Fast User Switching and Session Changes in WPF

While I haven’t been working on C#/WPF in awhile, I figured I’d go ahead and complete a draft that’s been sitting in my queue for awhile.

Let's switch. Your pink background makes my eyes bleed.

Let's switch. Your pink background makes my eyes bleed.

Fast user switching is a concept Microsoft first included with Windows XP that allows the OS to quickly switch to another user and back by keeping the first user’s applications running while the second uses the computer.

This sounds like a great idea, and for the most part, it is; however, it places a new responsibility on application developers, because the context in which an application is running could change at any time.

That is, user1 could be using app.exe, switch to user2, and user2 could use app.exe. Then you have two users using the same executable at the same time, and user1 expects that app.exe will retain his place in the app for when he returns.

Now, before you start shouting, “Anarchy!”, note that there are a variety of things you can do to address this responsibility.

You can just tell user2 that he can’t use the application until user1 closes it. This is a poor approach, but you can feel free to annoy your users with how lazy you are if you like.

Alternatively, you can set your application to begin listening for window events that signal a change in the computer’s session.

Just as we have before, we’ll be using our friend, WndProc, to capture messages that WPF doesn’t fire for us. The one we’re looking for this time is WM_WTSSESSION_CHANGE, which will notify the application that the Windows session has changed. In order to receive notifications for this event, we’ll have to register using the function WTSRegisterSessionNotification.

Let’s kick things off with some imports for the Win32 APIs we’ll be using and the constants associated with them (see the MSDN links in the previous paragraph).

    private static extern bool WTSRegisterSessionNotification(IntPtr hWnd, [MarshalAs(UnmanagedType.U4)]int dwFlags);
    private static extern bool WTSUnRegisterSessionNotification(IntPtr hWnd);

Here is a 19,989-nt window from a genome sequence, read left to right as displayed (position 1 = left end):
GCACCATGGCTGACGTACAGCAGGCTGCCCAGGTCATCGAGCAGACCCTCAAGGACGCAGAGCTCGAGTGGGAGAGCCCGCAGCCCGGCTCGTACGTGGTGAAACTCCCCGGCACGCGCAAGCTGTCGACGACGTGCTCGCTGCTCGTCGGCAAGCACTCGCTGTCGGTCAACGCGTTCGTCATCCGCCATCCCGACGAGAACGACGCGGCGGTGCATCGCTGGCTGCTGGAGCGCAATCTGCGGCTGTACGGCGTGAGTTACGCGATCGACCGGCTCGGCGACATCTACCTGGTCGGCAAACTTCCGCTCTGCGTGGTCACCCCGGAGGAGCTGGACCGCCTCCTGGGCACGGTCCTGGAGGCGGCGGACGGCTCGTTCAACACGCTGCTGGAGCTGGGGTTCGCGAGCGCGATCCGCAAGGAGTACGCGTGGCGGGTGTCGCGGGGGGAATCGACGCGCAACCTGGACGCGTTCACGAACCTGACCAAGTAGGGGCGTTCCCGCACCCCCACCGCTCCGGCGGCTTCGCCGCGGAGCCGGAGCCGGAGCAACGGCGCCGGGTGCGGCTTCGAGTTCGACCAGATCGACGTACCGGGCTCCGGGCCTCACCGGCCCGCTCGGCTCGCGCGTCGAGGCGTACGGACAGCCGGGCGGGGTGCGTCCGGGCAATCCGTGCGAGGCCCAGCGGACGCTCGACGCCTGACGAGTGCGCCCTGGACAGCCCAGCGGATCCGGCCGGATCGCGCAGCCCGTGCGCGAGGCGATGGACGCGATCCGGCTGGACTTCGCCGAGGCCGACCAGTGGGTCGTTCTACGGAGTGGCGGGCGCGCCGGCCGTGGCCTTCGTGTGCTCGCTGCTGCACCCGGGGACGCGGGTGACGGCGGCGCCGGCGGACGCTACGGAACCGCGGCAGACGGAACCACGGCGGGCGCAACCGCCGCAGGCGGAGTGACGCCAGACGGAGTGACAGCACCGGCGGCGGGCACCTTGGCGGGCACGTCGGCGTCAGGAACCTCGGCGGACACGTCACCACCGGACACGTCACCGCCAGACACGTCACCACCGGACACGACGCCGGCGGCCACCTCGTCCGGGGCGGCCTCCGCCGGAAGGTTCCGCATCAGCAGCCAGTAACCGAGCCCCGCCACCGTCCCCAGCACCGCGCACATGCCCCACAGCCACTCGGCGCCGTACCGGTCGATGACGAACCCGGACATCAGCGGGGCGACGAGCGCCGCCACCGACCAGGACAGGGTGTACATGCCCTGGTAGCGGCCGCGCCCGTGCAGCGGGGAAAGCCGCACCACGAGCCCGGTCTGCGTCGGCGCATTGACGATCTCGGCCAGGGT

public static extern int WTSGetActiveConsoleSessionId();
    // dwFlags options for WTSRegisterSessionNotification
    const int NOTIFY_FOR_THIS_SESSION = 0;     // Only session notifications involving the session attached to by the window identified by the hWnd parameter value are to be received.
    const int NOTIFY_FOR_ALL_SESSIONS = 1;     // All session notifications are to be received.
    // session change message ID
    const int WM_WTSSESSION_CHANGE = 0x2b1;
    public enum WTSMessage
        // WParam values that can be received:
        WTS_CONSOLE_CONNECT = 0x1, // A session was connected to the console terminal.
        WTS_CONSOLE_DISCONNECT = 0x2, // A session was disconnected from the console terminal.
        WTS_REMOTE_CONNECT = 0x3, // A session was connected to the remote terminal.
        WTS_REMOTE_DISCONNECT = 0x4, // A session was disconnected from the remote terminal.
        WTS_SESSION_LOGON = 0x5, // A user has logged on to the session.
        WTS_SESSION_LOGOFF = 0x6, // A user has logged off the session.
        WTS_SESSION_LOCK = 0x7, // A session has been locked.
        WTS_SESSION_UNLOCK = 0x8, // A session has been unlocked.
        WTS_SESSION_REMOTE_CONTROL = 0x9 // A session has changed its remote controlled status.

The first thing we’ll need to do is register for notifications. You’ll probably want this near the start of your application, in case your user is fast and/or part of your QA. After registration is successful, we want to capture the initial session ID to use for comparisons later on.

    private int initialSessionId;
        if (!WTSRegisterSessionNotification((new WindowInteropHelper(this)).Handle, NOTIFY_FOR_THIS_SESSION))
            // throw exception - registration has failed!
        initialSessionId = Process.GetCurrentProcess().SessionId;